A warmhearted tribute to reading.

READ REVIEW

SURF'S UP

A sunny day near the ocean means different kinds of excitement for frog friends Bro and Dude.

Dude peeks into the window: “SURF’S UP, BRO!” But Bro is too immersed in a book to respond (“You’d rather read a book than go to the beach?” Dude asks incredulously), so Dude pops pal and surfboard onto the back of his push scooter. On the way, Bro is still reading: “WOWIE KAZOWIE!” The story (“about a man looking for a whale”) begins to unfold around them both. The looming whale, a stormy sea, a ship with a frog sporting a bicorn hat at the helm, and the mast cracking in two are suddenly right at hand. Bro’s thrilled enthusiasm and punchy exclamations as he finishes the book finally elicit Dude’s eager questions: “Did they catch the whale? Who got the gold?” and Bro’s sly response, “Not telling.” Miyares’ edge-to-edge illustrations, full of motion, capture in these frog characters a friendship that offers space to be oneself, with a nice reversal at the end: Dude has his nose in the book (“WHOA, DADDY-O”), and Bro catches a wave (“COWABUNGA!”). Newbery winner (The Crossover, 2014) Alexander’s humorous, tautly poetic dialogue between friends begs to be read aloud to small listeners or by new readers, and these frogs have cultural punch that many plain-vanilla animal characters lack. The nod to Moby-Dick is a bonus.

A warmhearted tribute to reading. (Picture book. 4-7)

Pub Date: Feb. 1, 2016

ISBN: 978-0-7358-4220-5

Page Count: 32

Publisher: NorthSouth

Review Posted Online: Nov. 3, 2015

Kirkus Reviews Issue: Nov. 15, 2015

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THE WONKY DONKEY

The print version of a knee-slapping cumulative ditty.

In the song, Smith meets a donkey on the road. It is three-legged, and so a “wonky donkey” that, on further examination, has but one eye and so is a “winky wonky donkey” with a taste for country music and therefore a “honky-tonky winky wonky donkey,” and so on to a final characterization as a “spunky hanky-panky cranky stinky-dinky lanky honky-tonky winky wonky donkey.” A free musical recording (of this version, anyway—the author’s website hints at an adults-only version of the song) is available from the publisher and elsewhere online. Even though the book has no included soundtrack, the sly, high-spirited, eye patch–sporting donkey that grins, winks, farts, and clumps its way through the song on a prosthetic metal hoof in Cowley’s informal watercolors supplies comical visual flourishes for the silly wordplay. Look for ready guffaws from young audiences, whether read or sung, though those attuned to disability stereotypes may find themselves wincing instead or as well.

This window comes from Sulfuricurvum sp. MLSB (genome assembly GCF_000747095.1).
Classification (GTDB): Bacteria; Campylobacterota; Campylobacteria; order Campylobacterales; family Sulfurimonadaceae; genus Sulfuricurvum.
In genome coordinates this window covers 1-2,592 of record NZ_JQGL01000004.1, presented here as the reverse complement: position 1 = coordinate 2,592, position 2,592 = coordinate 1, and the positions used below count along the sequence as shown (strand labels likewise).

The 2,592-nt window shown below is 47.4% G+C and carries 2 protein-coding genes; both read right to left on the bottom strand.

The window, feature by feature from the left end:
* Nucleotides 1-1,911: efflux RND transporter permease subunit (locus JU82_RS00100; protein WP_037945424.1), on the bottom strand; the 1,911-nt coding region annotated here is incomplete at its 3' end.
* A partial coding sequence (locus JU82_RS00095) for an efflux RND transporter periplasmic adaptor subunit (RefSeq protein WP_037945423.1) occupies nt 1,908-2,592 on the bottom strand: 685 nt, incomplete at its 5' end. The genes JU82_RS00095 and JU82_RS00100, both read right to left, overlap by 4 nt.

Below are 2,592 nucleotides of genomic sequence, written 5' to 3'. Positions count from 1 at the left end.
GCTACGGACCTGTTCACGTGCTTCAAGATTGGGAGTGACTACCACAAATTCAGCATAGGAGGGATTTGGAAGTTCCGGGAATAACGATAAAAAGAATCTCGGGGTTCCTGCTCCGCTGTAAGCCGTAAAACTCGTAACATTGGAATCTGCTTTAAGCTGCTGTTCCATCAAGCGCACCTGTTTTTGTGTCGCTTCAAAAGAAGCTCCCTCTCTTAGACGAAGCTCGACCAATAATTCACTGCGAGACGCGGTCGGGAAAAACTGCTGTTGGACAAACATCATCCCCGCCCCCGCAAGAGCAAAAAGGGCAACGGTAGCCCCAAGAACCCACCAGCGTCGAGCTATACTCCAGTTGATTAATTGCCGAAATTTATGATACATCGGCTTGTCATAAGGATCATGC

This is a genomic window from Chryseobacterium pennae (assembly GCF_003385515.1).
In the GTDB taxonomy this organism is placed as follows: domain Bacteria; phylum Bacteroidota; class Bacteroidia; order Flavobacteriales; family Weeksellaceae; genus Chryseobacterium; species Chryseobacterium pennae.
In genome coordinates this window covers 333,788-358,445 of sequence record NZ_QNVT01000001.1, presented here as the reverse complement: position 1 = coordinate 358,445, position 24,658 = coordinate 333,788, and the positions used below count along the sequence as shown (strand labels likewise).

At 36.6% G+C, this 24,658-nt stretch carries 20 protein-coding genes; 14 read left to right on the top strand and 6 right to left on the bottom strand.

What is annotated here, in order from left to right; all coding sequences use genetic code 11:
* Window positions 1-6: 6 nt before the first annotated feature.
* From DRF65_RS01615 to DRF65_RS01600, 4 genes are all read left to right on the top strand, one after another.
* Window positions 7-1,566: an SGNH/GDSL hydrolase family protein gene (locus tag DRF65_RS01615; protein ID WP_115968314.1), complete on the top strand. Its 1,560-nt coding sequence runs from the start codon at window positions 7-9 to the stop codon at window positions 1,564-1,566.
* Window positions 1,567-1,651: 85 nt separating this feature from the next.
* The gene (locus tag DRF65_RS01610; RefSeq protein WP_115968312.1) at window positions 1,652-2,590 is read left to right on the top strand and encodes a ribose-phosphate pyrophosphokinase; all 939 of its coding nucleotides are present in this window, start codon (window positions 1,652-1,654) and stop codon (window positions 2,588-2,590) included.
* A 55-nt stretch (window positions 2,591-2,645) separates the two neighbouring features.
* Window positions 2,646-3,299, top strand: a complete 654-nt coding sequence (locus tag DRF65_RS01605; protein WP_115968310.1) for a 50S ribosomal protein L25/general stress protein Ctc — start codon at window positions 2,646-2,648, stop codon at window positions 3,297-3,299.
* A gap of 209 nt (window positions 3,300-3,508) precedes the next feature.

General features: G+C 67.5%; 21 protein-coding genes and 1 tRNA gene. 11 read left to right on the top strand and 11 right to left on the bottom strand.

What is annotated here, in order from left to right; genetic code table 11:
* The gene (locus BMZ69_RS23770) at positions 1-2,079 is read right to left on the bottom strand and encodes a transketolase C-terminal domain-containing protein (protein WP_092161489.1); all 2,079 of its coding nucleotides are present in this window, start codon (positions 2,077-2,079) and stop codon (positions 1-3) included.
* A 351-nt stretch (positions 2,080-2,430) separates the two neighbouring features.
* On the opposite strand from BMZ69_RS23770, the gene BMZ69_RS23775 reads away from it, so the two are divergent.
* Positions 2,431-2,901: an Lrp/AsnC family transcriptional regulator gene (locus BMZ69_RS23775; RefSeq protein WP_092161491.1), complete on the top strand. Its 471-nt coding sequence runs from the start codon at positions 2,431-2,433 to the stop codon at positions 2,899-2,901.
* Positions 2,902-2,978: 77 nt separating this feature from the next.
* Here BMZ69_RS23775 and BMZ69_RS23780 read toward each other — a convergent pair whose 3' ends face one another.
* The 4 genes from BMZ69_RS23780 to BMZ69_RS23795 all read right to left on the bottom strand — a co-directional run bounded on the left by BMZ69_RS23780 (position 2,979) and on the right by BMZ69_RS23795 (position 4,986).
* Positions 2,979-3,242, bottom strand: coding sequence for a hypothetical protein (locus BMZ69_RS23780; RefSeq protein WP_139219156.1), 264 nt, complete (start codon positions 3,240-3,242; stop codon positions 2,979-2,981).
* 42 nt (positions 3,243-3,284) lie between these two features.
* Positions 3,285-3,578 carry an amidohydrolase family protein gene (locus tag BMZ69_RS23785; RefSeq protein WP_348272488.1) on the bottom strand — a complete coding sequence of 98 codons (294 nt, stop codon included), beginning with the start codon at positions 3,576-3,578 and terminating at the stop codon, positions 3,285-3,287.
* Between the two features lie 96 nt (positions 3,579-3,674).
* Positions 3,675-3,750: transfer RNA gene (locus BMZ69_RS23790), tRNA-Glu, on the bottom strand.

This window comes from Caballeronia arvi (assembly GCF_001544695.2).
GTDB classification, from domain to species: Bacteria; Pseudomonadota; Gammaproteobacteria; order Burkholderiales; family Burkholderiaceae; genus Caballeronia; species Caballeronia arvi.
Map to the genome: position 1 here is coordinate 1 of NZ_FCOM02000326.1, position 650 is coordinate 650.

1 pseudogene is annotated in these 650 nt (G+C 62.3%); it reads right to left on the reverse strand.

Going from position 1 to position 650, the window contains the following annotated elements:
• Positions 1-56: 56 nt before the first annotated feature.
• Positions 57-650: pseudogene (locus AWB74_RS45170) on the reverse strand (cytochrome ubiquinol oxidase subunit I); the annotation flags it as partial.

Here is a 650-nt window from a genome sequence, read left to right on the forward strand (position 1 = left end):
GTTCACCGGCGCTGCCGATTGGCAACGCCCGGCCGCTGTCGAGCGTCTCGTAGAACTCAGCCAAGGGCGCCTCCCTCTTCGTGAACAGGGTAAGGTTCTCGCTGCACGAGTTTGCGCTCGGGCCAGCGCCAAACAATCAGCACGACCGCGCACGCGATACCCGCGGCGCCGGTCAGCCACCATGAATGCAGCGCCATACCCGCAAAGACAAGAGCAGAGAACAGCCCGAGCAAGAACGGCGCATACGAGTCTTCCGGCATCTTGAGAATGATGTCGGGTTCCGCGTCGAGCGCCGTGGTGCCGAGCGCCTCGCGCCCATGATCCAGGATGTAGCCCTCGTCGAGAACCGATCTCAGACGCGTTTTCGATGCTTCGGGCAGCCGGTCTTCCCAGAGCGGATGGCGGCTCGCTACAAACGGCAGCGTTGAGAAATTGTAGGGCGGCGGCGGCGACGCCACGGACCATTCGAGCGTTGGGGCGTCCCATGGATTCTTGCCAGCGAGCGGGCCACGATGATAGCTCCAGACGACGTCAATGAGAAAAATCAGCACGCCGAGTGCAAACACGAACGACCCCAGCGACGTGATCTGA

Hee haw. (Picture book. 5-7)

Pub Date: May 1, 2010

ISBN: 978-0-545-26124-1

Page Count: 26

Publisher: Scholastic

Review Posted Online: Dec. 29, 2018

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Should be packaged with an oxygen supply, as it will incontestably elicit uncontrollable gales of giggles.

THE DINKY DONKEY

Even more alliterative hanky-panky from the creators of The Wonky Donkey (2010).

Operating on the principle (valid, here) that anything worth doing is worth overdoing, Smith and Cowley give their wildly popular Wonky Donkey a daughter—who, being “cute and small,” was a “dinky donkey”; having “beautiful long eyelashes” she was in consequence a “blinky dinky donkey”; and so on…and on…and on until the cumulative chorus sails past silly and ludicrous to irresistibly hysterical: “She was a stinky funky plinky-plonky winky-tinky,” etc. The repeating “Hee Haw!” chorus hardly suggests what any audience’s escalating response will be. In the illustrations the daughter sports her parent’s big, shiny eyes and winsome grin while posing in a multicolored mohawk next to a rustic boombox (“She was a punky blinky”), painting her hooves pink, crossing her rear legs to signal a need to pee (“winky-tinky inky-pinky”), demonstrating her smelliness with the help of a histrionic hummingbird, and finally cozying up to her proud, evidently single parent (there’s no sign of another) for a closing cuddle.

Should be packaged with an oxygen supply, as it will incontestably elicit uncontrollable gales of giggles. (Picture book. 4-6)

Pub Date: Nov. 5, 2019

ISBN: 978-1-338-60083-4

Page Count: 24

Publisher: Scholastic

Review Posted Online: Oct. 13, 2019

Kirkus Reviews Issue: Nov. 1, 2019

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